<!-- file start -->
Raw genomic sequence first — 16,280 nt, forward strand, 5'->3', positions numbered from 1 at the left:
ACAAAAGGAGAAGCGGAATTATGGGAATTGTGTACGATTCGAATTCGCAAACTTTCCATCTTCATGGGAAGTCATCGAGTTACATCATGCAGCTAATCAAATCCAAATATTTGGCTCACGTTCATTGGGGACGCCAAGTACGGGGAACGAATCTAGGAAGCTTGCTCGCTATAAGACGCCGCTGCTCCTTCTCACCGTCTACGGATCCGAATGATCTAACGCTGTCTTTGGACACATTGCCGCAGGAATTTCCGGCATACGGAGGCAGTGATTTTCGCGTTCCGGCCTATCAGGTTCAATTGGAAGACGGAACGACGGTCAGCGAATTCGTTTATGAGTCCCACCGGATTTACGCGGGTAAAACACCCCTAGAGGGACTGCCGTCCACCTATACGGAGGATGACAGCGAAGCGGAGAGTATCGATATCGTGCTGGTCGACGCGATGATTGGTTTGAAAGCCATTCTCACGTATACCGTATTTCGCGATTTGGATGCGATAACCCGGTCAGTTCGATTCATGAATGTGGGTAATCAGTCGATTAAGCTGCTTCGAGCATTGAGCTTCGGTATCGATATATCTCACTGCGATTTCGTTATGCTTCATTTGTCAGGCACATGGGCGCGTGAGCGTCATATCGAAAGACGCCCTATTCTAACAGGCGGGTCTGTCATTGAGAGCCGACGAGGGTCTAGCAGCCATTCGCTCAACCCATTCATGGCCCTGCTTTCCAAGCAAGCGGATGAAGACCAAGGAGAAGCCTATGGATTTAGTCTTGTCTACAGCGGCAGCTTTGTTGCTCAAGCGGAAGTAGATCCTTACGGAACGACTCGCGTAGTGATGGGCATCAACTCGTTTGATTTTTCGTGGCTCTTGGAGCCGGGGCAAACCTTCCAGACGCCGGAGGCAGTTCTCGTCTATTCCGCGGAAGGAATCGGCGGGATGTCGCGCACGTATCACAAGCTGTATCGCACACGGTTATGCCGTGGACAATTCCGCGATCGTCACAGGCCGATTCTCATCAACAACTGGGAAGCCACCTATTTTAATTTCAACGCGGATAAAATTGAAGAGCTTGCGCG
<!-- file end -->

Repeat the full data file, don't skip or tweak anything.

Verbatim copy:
Raw genomic sequence first — 16,280 nt, forward strand, 5'->3', positions numbered from 1 at the left:
ACAAAAGGAGAAGCGGAATTATGGGAATTGTGTACGATTCGAATTCGCAAACTTTCCATCTTCATGGGAAGTCATCGAGTTACATCATGCAGCTAATCAAATCCAAATATTTGGCTCACGTTCATTGGGGACGCCAAGTACGGGGAACGAATCTAGGAAGCTTGCTCGCTATAAGACGCCGCTGCTCCTTCTCACCGTCTACGGATCCGAATGATCTAACGCTGTCTTTGGACACATTGCCGCAGGAATTTCCGGCATACGGAGGCAGTGATTTTCGCGTTCCGGCCTATCAGGTTCAATTGGAAGACGGAACGACGGTCAGCGAATTCGTTTATGAGTCCCACCGGATTTACGCGGGTAAAACACCCCTAGAGGGACTGCCGTCCACCTATACGGAGGATGACAGCGAAGCGGAGAGTATCGATATCGTGCTGGTCGACGCGATGATTGGTTTGAAAGCCATTCTCACGTATACCGTATTTCGCGATTTGGATGCGATAACCCGGTCAGTTCGATTCATGAATGTGGGTAATCAGTCGATTAAGCTGCTTCGAGCATTGAGCTTCGGTATCGATATATCTCACTGCGATTTCGTTATGCTTCATTTGTCAGGCACATGGGCGCGTGAGCGTCATATCGAAAGACGCCCTATTCTAACAGGCGGGTCTGTCATTGAGAGCCGACGAGGGTCTAGCAGCCATTCGCTCAACCCATTCATGGCCCTGCTTTCCAAGCAAGCGGATGAAGACCAAGGAGAAGCCTATGGATTTAGTCTTGTCTACAGCGGCAGCTTTGTTGCTCAAGCGGAAGTAGATCCTTACGGAACGACTCGCGTAGTGATGGGCATCAACTCGTTTGATTTTTCGTGGCTCTTGGAGCCGGGGCAAACCTTCCAGACGCCGGAGGCAGTTCTCGTCTATTCCGCGGAAGGAATCGGCGGGATGTCGCGCACGTATCACAAGCTGTATCGCACACGGTTATGCCGTGGACAATTCCGCGATCGTCACAGGCCGATTCTCATCAACAACTGGGAAGCCACCTATTTTAATTTCAACGCGGATAAAATTGAAGAGCTTGCGCG